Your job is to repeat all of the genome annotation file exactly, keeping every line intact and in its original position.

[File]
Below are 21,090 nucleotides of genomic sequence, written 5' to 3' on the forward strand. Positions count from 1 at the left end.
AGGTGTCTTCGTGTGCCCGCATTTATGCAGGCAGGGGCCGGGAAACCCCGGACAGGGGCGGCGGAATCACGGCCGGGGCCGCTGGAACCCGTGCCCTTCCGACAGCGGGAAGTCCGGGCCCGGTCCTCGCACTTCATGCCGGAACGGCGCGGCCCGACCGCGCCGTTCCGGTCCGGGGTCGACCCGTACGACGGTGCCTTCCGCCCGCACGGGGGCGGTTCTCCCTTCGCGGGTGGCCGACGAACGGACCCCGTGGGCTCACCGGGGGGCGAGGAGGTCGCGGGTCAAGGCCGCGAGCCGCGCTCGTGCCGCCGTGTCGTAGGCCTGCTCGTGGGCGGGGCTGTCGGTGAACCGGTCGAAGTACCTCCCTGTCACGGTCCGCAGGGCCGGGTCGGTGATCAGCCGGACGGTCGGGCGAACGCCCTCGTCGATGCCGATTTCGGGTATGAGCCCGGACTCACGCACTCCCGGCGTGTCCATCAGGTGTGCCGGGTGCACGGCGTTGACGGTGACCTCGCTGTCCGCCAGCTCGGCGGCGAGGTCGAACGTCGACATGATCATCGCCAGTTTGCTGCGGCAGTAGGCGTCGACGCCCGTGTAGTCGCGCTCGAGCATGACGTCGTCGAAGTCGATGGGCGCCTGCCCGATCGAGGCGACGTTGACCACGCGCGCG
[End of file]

Below are 21,090 nucleotides of genomic sequence, written 5' to 3' on the forward strand. Positions count from 1 at the left end.
AGGTGTCTTCGTGTGCCCGCATTTATGCAGGCAGGGGCCGGGAAACCCCGGACAGGGGCGGCGGAATCACGGCCGGGGCCGCTGGAACCCGTGCCCTTCCGACAGCGGGAAGTCCGGGCCCGGTCCTCGCACTTCATGCCGGAACGGCGCGGCCCGACCGCGCCGTTCCGGTCCGGGGTCGACCCGTACGACGGTGCCTTCCGCCCGCACGGGGGCGGTTCTCCCTTCGCGGGTGGCCGACGAACGGACCCCGTGGGCTCACCGGGGGGCGAGGAGGTCGCGGGTCAAGGCCGCGAGCCGCGCTCGTGCCGCCGTGTCGTAGGCCTGCTCGTGGGCGGGGCTGTCGGTGAACCGGTCGAAGTACCTCCCTGTCACGGTCCGCAGGGCCGGGTCGGTGATCAGCCGGACGGTCGGGCGAACGCCCTCGTCGATGCCGATTTCGGGTATGAGCCCGGACTCACGCACTCCCGGCGTGTCCATCAGGTGTGCCGGGTGCACGGCGTTGACGGTGACCTCGCTGTCCGCCAGCTCGGCGGCGAGGTCGAACGTCGACATGATCATCGCCAGTTTGCTGCGGCAGTAGGCGTCGACGCCCGTGTAGTCGCGCTCGAGCATGACGTCGTCGAAGTCGATGGGCGCCTGCCCGATCGAGGCGACGTTGACCACGCGCGCG